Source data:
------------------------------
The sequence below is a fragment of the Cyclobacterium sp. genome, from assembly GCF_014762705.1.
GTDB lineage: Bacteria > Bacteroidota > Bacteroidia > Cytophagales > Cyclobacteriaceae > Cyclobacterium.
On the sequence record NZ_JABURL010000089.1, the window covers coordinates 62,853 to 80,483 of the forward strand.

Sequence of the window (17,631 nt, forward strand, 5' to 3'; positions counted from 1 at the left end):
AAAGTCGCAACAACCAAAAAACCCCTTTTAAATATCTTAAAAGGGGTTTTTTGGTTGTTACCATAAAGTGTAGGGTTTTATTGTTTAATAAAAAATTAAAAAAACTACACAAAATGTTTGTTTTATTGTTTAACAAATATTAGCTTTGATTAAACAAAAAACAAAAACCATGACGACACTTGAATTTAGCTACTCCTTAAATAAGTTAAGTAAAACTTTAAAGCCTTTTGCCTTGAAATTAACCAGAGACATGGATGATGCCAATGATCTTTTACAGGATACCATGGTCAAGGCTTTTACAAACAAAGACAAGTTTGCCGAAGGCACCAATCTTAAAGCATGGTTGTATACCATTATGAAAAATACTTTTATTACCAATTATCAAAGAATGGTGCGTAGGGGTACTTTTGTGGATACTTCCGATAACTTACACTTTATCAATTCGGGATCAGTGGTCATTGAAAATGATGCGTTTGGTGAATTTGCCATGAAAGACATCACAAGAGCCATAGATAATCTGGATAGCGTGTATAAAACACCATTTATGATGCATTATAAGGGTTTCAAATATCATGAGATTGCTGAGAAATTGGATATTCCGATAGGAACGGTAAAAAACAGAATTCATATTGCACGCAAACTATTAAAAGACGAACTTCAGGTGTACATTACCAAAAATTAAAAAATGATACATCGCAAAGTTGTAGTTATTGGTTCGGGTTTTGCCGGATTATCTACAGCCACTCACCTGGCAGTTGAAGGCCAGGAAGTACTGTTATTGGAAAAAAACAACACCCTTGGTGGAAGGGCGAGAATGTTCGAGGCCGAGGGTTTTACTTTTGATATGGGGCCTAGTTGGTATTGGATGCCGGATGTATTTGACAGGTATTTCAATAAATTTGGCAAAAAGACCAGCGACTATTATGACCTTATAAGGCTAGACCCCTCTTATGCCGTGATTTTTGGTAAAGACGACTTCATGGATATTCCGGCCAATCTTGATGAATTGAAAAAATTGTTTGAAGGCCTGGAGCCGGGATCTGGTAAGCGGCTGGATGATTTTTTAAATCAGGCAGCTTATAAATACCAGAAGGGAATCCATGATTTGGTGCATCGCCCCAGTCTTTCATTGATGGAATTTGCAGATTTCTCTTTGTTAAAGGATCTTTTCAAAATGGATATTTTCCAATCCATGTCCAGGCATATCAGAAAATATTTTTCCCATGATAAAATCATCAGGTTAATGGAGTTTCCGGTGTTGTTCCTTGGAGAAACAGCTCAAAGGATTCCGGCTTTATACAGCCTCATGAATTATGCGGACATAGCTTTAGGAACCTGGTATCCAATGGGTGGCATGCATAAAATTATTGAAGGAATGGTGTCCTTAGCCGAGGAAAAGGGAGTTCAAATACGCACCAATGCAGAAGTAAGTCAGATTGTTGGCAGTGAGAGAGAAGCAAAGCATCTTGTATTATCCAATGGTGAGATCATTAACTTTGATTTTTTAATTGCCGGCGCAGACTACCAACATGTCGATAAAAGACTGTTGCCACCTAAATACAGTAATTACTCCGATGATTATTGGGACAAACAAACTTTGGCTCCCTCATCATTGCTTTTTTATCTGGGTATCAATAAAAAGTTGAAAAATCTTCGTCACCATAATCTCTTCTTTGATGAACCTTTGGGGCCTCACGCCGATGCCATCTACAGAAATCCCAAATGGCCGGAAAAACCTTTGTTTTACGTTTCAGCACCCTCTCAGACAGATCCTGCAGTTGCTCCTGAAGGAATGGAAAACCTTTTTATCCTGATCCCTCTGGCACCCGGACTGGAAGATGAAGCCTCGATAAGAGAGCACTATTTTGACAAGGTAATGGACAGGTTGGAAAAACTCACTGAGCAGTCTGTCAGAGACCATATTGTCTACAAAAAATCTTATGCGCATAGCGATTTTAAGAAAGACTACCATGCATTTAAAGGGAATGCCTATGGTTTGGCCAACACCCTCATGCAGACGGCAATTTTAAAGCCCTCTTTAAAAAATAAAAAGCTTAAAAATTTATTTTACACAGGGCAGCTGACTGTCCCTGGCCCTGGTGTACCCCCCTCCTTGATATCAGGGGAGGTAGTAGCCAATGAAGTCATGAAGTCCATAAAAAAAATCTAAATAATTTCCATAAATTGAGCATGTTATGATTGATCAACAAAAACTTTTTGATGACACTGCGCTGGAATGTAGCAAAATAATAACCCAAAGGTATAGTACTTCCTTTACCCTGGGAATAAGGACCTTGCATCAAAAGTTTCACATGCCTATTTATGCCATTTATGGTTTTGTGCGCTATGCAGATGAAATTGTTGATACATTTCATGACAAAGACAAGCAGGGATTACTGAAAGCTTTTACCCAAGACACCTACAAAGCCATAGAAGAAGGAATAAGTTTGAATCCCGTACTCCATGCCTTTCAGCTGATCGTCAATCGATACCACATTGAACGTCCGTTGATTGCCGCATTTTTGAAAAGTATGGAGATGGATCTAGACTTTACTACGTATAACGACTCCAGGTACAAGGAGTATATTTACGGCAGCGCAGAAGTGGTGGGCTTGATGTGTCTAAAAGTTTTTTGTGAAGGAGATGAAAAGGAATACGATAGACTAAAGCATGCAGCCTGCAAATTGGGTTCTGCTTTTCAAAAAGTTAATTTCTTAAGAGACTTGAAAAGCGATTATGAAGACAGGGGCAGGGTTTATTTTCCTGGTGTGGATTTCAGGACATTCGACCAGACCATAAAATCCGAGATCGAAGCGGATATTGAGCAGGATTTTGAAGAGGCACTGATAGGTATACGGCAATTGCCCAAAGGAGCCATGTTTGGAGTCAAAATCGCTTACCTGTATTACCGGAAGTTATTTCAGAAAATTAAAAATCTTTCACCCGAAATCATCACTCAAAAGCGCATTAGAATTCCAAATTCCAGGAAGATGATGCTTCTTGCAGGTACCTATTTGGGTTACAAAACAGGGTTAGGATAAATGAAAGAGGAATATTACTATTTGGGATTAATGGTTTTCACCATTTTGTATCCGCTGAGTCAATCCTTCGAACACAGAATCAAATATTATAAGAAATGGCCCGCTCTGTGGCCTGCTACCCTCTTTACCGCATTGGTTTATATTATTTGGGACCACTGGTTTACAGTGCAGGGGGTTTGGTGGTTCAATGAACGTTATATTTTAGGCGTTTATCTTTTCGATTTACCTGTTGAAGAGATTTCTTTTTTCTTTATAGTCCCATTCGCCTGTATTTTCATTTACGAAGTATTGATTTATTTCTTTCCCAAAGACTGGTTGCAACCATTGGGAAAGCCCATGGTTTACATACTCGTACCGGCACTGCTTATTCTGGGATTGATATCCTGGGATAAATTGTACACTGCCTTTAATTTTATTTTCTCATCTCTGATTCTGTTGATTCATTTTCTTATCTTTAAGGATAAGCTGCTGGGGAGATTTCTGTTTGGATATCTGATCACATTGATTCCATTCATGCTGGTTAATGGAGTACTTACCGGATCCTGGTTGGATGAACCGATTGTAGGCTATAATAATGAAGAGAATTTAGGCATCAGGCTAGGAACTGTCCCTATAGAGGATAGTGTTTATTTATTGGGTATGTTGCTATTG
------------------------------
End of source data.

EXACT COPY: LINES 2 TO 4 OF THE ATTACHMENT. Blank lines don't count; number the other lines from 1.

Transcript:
GTDB lineage: Bacteria > Bacteroidota > Bacteroidia > Cytophagales > Cyclobacteriaceae > Cyclobacterium.
On the sequence record NZ_JABURL010000089.1, the window covers coordinates 62,853 to 80,483 of the forward strand.

Sequence of the window (17,631 nt, forward strand, 5' to 3'; positions counted from 1 at the left end):